Wednesday, March 24, 2010

Were You There, or My Junior Choir Trauma

I'm not sure if I have shared this story on this blog before. And rather than search through the archived posts, I will just go ahead and share it again. That's my way, really. My friends tell me I'm a story repeater. Oh, well.

It was a number of years ago, about this time of year. I'm reminded of this story because I planning an upcoming service and one of the songs we are singing is "Were You There." It's an old familiar hymn. Most regular church goers have probably heard it more than a few times. Anyway, I was in grade school and I belonged to the junior choir. I loved to sing, although I was not the most confident in my abilities. I joined the junior choir because most of the kids in my grade that went to our church were in it, and it gave me the opportunity to sing.

For one church service, our director decided we were going to sing "Were You There," and she wanted soloists to sing a few of the verses. I'm not sure if she asked for volunteers and I raised my hand or if she asked me explicitly, but somehow I ended up with the third verse.

When we performed the song during the service, each soloist was to leave their place in the group and stand out front for their solo. When it came time for me, that meant I had to walk out from behind the entire group (I always have been one of the tallest...). So I made my way through the group and stood in front and began to sing.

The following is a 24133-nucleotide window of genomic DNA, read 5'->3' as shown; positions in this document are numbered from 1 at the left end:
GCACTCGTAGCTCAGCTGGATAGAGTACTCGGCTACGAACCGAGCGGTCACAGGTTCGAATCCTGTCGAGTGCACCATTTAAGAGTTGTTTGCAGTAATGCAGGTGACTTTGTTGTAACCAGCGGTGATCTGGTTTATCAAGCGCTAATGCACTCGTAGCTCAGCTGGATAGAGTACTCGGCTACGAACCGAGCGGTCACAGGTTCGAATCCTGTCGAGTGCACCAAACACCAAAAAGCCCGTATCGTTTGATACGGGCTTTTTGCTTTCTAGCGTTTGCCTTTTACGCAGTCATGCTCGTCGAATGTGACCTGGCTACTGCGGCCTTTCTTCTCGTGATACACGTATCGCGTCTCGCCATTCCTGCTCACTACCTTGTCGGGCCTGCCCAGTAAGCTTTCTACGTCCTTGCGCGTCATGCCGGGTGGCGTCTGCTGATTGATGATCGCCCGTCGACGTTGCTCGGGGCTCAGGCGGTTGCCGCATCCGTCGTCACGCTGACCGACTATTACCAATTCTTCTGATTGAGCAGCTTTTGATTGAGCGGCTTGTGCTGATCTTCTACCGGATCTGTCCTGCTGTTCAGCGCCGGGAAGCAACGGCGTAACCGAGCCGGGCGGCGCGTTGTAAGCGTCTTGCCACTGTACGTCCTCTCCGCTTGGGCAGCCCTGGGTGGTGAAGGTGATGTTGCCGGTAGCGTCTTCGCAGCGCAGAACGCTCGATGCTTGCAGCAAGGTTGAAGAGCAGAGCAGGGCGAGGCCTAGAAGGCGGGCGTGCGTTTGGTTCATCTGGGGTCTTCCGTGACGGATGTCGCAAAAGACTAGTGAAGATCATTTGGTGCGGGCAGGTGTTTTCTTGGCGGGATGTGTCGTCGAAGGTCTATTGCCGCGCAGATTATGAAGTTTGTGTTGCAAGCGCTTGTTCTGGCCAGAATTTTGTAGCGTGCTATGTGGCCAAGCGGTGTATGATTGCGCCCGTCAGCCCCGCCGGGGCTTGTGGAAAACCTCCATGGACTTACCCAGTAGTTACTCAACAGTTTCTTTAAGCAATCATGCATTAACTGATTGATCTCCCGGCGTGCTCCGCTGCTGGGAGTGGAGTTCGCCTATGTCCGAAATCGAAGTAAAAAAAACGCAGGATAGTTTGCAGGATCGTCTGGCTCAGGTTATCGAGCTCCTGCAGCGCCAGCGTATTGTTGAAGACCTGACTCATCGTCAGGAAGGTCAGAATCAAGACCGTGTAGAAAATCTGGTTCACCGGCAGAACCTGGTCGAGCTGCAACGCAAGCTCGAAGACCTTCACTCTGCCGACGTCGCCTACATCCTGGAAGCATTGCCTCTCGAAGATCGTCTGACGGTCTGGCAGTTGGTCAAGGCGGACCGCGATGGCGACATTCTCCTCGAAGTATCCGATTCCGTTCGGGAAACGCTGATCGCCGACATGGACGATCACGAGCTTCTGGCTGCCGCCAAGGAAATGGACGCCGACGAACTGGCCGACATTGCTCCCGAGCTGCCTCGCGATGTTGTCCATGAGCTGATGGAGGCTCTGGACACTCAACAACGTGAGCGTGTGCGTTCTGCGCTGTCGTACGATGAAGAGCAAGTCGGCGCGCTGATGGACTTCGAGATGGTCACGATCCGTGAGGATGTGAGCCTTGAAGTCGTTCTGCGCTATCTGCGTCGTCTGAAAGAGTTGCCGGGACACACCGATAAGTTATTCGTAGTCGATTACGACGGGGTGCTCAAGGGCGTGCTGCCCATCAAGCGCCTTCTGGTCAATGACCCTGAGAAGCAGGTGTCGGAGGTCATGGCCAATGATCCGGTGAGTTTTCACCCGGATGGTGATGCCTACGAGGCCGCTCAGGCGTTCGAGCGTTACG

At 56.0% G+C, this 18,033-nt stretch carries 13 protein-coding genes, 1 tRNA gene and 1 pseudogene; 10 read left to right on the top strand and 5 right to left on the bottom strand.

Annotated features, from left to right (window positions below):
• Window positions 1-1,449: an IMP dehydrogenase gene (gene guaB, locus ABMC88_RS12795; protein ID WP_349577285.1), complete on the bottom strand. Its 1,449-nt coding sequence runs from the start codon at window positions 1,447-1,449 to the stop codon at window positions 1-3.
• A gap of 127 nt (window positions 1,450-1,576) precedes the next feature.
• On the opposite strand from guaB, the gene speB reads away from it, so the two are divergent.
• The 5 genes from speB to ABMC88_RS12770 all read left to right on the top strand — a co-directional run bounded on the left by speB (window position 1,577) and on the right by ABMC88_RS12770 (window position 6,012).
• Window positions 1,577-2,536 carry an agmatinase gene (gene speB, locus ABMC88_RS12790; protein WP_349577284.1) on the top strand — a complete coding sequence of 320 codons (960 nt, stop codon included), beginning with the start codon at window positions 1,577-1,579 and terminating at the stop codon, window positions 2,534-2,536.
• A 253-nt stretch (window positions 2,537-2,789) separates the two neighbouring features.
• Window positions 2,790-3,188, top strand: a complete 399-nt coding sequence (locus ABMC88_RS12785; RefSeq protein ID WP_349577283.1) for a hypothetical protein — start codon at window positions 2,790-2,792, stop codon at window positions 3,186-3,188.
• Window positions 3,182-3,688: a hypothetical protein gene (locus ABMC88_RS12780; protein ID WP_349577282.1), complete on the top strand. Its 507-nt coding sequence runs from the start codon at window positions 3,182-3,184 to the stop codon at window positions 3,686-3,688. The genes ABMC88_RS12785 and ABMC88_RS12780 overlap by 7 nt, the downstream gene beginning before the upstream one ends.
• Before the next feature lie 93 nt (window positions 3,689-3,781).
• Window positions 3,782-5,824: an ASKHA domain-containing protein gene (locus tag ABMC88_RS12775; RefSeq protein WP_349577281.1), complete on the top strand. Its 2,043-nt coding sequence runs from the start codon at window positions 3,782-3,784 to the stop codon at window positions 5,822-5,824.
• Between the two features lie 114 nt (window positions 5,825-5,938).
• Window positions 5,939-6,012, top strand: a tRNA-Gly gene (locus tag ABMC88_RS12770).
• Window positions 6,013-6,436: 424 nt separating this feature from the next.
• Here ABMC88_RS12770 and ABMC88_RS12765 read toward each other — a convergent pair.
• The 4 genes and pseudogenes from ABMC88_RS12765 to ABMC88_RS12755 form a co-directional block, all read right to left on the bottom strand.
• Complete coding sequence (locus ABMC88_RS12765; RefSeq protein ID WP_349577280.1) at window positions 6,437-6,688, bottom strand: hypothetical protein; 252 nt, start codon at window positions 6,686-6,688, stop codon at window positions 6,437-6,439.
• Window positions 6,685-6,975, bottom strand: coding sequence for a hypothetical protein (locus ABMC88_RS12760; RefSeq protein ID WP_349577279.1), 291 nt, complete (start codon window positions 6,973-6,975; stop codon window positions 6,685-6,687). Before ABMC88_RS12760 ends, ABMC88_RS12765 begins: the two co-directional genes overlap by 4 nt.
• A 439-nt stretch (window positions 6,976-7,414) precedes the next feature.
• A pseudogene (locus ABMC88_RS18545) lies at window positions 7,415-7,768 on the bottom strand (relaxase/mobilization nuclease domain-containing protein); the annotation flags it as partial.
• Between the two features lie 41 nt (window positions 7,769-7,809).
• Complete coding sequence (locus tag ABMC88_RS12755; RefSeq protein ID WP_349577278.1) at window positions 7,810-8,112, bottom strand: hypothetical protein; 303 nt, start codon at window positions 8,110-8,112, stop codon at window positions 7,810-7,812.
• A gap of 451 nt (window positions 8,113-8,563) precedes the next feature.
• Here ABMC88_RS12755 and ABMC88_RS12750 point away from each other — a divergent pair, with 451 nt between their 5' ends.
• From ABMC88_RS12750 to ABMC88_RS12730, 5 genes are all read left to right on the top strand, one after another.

"Were you there when they laid him in the tomb?
Were you there when they laid him in the tomb?
Oooh-ooooh-ooooh-oooh, sometimes it causes me to tremble, tremble, tremble.
Were you there when they crucified m-"

And that's when I realized I was ending the third verse with a line from the first verse. I had messed up, made a huge mistake, in front of everyone! I should have calmly finished the verse, walked back to my spot and pretended like nothing had happened. But that is not what I did. Instead, I stopped singing. Then, I burst into tears and pushed my way to the back of the group.

Everyone was exceedingly gracious. They complimented my singing, and many people shared stories of how they had messed up while performing in front of a crowd. It made me feel much better about my mistake.

But to this day I cannot hear this song without flashing back to that day. I can see the church, the choir director standing in front of me, the peoples' faces in the pews. I remember the feeling in the pit of my stomach when I realized I had made the mistake, and the wave of embarrassment. All of these things add up to mean that this song is not my favorite. I don't think it's bad, but it's just not for me.

I also thank God that we are saved by grace and not on account of our ability to sing songs correctly.

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